A downside of this format is that it requires knowledge of the stories themselves, or access to a good reference. Sandifer doesn't spend time summarizing what each story is about. This is something to keep in mind. My print edition also had numerous typos and a missing essay (however, the essay will appear in the next volume, which I intend to buy!). These are minor downsides - on the whole, this book is an excellent read for dedicated fans of Doctor Who and deserves to stand with other works like About Time and the Discontinuity Guide.
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4 of 4 people found the following review helpful By M. Wagner on January 19, 2012
Format: Paperback
Phil Sandifer has been blogging the history of Dr. Who from the very first episode on 1963, wandering through a "psychonography" of the program, not just the characters, but the actors, the producers, the writers, and the times and cultural events that shaped it, unconsciously. This first volume collects his blog from the very first entry through the end of the William Hartnell era, but also includes some excellent expanded material, essays written just for the book, and a nice wrap up of Hartnell the man and "The Doctor" as portrayed by same.

It's a fascinating and thought provoking ride - not always fun, as Sandifer is unafraid of challenging quite a bit of received fan wisdom, and of bringing to light painful topics such as the blatant racism in several early stories, but honest and interesting, with a voice that invites discussion.

To be fair to the reader, I'd point out that there were some printing mistakes in the paper edition of this first volume, including an entire missing chapter. If you've got a kindle or e-reader that will support the electronic edition, I'd go for that first since you'll get the corrected form.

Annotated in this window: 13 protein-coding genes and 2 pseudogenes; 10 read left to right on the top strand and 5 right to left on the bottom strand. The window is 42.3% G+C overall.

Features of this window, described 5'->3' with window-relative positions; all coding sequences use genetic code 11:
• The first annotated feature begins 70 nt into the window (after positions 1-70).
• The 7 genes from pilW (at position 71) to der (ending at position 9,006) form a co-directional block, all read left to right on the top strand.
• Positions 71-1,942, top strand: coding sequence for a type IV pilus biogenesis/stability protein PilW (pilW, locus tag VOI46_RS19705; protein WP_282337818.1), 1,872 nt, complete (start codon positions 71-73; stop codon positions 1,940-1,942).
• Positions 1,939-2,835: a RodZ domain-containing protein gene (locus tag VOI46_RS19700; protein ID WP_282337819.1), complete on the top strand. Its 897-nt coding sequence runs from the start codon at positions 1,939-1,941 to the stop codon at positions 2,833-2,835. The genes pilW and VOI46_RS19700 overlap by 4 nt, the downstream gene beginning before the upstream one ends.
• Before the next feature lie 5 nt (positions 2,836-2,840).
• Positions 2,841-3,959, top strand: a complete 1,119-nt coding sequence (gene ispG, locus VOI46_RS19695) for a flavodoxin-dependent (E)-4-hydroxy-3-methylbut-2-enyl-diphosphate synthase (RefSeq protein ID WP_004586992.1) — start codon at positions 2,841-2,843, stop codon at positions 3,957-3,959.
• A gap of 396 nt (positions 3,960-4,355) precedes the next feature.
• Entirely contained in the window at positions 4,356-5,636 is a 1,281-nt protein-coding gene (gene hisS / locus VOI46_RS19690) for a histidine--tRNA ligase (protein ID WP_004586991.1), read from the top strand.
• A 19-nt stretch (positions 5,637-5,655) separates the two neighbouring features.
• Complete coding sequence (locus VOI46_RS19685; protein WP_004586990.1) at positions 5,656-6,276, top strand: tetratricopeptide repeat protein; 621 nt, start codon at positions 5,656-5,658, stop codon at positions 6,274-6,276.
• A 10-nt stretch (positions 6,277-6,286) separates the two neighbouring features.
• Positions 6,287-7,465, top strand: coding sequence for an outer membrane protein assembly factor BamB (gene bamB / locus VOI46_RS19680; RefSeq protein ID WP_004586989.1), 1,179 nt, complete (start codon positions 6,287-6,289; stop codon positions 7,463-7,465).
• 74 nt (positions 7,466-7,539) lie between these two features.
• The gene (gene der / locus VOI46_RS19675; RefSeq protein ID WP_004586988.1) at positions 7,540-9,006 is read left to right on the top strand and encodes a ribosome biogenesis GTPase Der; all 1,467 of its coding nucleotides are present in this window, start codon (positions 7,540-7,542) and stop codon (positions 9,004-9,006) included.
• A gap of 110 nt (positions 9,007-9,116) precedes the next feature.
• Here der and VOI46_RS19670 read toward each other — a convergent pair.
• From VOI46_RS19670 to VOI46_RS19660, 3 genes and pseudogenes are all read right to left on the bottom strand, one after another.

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2 of 2 people found the following review helpful By Robbie Dorion on October 4, 2012
Format: Kindle Edition Verified Purchase
I recently got into, and completely caught up with NuWho, and started watching Classic Who from the beginning. I felt like I needed something to help put it into perspective, and I found this author's blog. After watching a few stories and reading the blog posts that went with them, I noticed a link to his book, which is a cleaned up and expanded version of the blog. This does a great job of putting everything in perspective, and brings up some great points to think about for each episode.

The only problem I have in the content and criticism is what I see as a tendency to be too quick to call something out as racist. Sure, in retrospect "But... you're perfect!" is probably the wrong choice of words for Susan to use in the first Dalek serial when confronted by the tall muscular fair skinned blond hair blue eyed Thals, just like Hemingway's characterization of Cohn as the unpleasant Jew and use of the n-word in The Sun Also Rises now seems a little insensitive. Going around harping on art that wasn't able to rise above the cultural prejudices of its time seems to me to be a bit... I'm not sure, distasteful? Sure, there's some stuff that deserves it, but this isn't that.

The only problem I have with the presentation of this Kindle book is it doesn't seem to have a table of contents, which seems to me to be a huge oversight that makes it quite a bit more burdensome to use. Perhaps its my fault, I don't have a Kindle anymore, and this is the first book I've ever read with the PC Kindle app. If not, I would really greatly appreciate having a table of contents in the book, I couldn't imagine it being left out on purpose, it would mean the blog is more functional then the book!

Overall, this is a great companion for watching the first Doctor, and provides me with the contextual information I needed to appreciate the series.